Battle of Lewes: The weekend's medieval battle re-enactment

The annual re-enactment of the 1264 Battle of Lewes took place on the weekend of May 13 and 14, marking one of the most significant battles in England.

Jeff Southgate, one of the organisers, said: “We feel that this was one of the most significant battles fought on English soil. It paved the way for the development of democracy.

"It is not only a historic event, but nowadays it is an educational, fun, and open community weekend which we are delighted to organise and run. Thanks to all who came, both for fun and to support us.”

The Battle of Lewes was one of two main battles of the conflict known as the Second Barons' War. It took place at Lewes in Sussex, on 14 May 1264. It marked the high point of the career of Simon de Montfort, 6th Earl of Leicester, and made him the ‘uncrowned King of England’.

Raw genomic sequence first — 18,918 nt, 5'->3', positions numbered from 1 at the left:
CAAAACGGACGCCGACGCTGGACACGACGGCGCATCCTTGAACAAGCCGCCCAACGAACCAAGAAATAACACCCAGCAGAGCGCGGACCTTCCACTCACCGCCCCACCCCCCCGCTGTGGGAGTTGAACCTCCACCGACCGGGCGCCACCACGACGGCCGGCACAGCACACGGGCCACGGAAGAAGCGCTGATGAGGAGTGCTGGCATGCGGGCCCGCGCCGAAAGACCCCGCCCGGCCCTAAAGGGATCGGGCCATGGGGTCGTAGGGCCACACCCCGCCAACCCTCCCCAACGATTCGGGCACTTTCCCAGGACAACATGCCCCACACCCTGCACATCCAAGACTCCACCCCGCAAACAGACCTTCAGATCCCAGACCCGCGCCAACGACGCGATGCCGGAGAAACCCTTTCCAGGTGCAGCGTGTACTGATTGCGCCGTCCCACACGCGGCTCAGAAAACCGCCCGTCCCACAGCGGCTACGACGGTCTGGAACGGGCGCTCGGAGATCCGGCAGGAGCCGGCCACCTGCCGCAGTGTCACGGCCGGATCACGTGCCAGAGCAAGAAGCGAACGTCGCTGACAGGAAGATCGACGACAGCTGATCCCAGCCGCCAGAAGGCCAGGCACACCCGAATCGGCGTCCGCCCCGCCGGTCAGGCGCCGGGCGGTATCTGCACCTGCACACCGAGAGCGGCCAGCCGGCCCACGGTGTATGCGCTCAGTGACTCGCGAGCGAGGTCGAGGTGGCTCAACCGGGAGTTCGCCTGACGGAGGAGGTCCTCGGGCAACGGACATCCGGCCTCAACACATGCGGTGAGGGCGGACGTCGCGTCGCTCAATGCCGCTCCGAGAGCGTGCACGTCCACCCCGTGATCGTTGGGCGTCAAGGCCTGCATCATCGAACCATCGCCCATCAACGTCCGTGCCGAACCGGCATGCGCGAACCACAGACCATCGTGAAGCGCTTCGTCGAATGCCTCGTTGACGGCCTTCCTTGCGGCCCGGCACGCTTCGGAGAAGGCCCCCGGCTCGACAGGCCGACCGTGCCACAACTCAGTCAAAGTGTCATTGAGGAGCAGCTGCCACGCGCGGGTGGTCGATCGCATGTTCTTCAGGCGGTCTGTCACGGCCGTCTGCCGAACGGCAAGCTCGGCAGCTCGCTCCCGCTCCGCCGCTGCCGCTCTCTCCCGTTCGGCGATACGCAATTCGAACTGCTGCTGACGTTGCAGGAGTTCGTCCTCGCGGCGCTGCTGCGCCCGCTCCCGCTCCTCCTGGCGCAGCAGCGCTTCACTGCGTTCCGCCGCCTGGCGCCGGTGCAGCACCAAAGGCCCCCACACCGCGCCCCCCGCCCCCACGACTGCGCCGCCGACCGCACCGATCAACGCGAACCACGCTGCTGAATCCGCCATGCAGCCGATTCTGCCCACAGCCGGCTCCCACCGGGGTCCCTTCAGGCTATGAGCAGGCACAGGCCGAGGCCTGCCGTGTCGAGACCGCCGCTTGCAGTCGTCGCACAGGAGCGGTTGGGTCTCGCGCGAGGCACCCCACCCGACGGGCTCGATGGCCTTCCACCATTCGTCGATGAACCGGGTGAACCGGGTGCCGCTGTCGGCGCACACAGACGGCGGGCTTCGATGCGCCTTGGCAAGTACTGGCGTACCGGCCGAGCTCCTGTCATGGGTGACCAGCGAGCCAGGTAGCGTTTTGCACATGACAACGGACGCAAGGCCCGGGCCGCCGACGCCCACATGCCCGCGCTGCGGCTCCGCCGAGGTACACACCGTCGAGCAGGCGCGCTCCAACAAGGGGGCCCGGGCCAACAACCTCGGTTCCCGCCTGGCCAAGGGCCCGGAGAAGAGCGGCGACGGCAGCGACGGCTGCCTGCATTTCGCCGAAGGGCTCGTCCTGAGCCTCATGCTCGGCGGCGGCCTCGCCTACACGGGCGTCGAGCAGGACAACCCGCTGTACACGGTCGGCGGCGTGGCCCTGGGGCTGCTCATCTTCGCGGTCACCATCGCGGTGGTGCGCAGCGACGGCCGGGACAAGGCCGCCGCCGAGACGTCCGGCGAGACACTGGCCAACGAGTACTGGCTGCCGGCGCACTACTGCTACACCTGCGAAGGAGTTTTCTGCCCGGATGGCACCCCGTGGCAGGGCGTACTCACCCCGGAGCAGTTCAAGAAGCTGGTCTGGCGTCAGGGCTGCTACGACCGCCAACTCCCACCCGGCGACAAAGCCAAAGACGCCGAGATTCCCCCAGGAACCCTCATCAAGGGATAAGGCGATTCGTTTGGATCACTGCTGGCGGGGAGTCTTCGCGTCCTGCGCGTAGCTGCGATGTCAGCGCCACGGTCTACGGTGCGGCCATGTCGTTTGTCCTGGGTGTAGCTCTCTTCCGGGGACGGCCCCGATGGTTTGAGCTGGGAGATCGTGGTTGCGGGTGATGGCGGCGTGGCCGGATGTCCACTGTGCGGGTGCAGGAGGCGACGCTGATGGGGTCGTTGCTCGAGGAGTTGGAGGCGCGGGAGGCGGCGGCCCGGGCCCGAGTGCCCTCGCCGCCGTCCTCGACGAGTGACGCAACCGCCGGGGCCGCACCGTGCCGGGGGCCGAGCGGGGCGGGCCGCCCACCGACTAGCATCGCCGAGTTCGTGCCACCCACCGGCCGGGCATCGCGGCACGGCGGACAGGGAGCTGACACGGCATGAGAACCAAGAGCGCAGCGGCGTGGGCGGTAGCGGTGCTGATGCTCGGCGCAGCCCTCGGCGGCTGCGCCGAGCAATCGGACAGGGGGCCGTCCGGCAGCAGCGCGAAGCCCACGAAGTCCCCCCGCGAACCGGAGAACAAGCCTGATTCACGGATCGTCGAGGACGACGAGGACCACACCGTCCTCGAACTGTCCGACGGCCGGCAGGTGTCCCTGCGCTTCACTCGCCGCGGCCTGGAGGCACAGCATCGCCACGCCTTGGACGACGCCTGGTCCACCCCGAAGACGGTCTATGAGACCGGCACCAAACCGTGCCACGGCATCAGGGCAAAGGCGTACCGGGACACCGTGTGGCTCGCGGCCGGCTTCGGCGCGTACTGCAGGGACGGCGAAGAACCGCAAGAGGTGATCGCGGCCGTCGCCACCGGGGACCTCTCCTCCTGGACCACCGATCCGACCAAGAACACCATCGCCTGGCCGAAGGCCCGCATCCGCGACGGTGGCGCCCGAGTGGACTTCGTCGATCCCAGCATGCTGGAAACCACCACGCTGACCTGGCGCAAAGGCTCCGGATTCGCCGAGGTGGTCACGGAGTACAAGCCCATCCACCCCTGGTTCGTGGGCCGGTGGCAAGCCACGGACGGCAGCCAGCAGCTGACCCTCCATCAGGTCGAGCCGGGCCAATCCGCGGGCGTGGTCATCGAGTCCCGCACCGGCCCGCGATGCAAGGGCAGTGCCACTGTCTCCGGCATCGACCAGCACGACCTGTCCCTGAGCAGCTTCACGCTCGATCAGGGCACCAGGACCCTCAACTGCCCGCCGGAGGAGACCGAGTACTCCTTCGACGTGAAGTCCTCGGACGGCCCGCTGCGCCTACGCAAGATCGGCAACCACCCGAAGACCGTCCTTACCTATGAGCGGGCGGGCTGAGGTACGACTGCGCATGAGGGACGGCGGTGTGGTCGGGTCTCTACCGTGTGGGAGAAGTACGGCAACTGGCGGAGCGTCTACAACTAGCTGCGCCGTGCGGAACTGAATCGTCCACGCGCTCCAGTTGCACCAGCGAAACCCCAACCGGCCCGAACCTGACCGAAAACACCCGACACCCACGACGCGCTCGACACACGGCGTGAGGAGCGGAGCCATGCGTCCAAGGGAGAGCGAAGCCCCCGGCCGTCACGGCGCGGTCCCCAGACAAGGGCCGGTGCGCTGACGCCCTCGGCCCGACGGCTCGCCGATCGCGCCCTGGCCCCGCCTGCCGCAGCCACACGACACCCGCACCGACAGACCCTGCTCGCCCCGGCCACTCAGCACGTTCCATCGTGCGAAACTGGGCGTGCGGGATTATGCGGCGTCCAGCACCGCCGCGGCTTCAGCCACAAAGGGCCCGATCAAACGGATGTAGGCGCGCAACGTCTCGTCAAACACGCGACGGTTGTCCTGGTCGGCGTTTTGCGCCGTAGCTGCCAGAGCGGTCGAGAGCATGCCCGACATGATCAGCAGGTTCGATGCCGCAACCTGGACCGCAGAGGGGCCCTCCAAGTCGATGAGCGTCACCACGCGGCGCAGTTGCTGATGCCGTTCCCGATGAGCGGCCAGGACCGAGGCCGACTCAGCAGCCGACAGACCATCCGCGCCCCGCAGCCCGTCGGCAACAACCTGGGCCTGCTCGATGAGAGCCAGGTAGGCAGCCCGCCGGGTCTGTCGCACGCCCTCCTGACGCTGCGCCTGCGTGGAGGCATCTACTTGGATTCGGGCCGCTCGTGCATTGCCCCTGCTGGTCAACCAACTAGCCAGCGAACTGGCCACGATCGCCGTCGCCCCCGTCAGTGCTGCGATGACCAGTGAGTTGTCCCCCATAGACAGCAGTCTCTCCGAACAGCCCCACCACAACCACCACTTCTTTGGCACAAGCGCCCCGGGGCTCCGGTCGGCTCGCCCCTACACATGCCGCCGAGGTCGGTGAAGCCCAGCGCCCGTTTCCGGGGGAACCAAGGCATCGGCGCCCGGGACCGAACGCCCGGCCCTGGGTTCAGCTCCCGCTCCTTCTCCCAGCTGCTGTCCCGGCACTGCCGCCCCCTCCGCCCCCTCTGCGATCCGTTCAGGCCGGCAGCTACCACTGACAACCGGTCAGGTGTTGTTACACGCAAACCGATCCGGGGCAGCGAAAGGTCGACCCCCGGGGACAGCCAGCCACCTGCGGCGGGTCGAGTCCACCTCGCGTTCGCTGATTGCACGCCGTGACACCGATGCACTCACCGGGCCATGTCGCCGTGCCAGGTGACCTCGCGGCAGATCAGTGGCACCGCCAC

Henry III left the safety of Lewes Castle and St. Pancras Priory to engage the barons in battle and was initially successful, his son Prince Edward routing part of the baronial army with a cavalry charge.

However, Edward pursued his quarry off the battlefield and left Henry's men exposed. Henry was forced to launch an infantry attack up Offham Hill where he was defeated by the barons' men defending the hilltop. The royalists fled back to the castle and priory and the King was forced to sign the Mise of Lewes, ceding many of his powers to Montfort.

The procession through Lewes town also included Newhaven based Earthquake Drummers.


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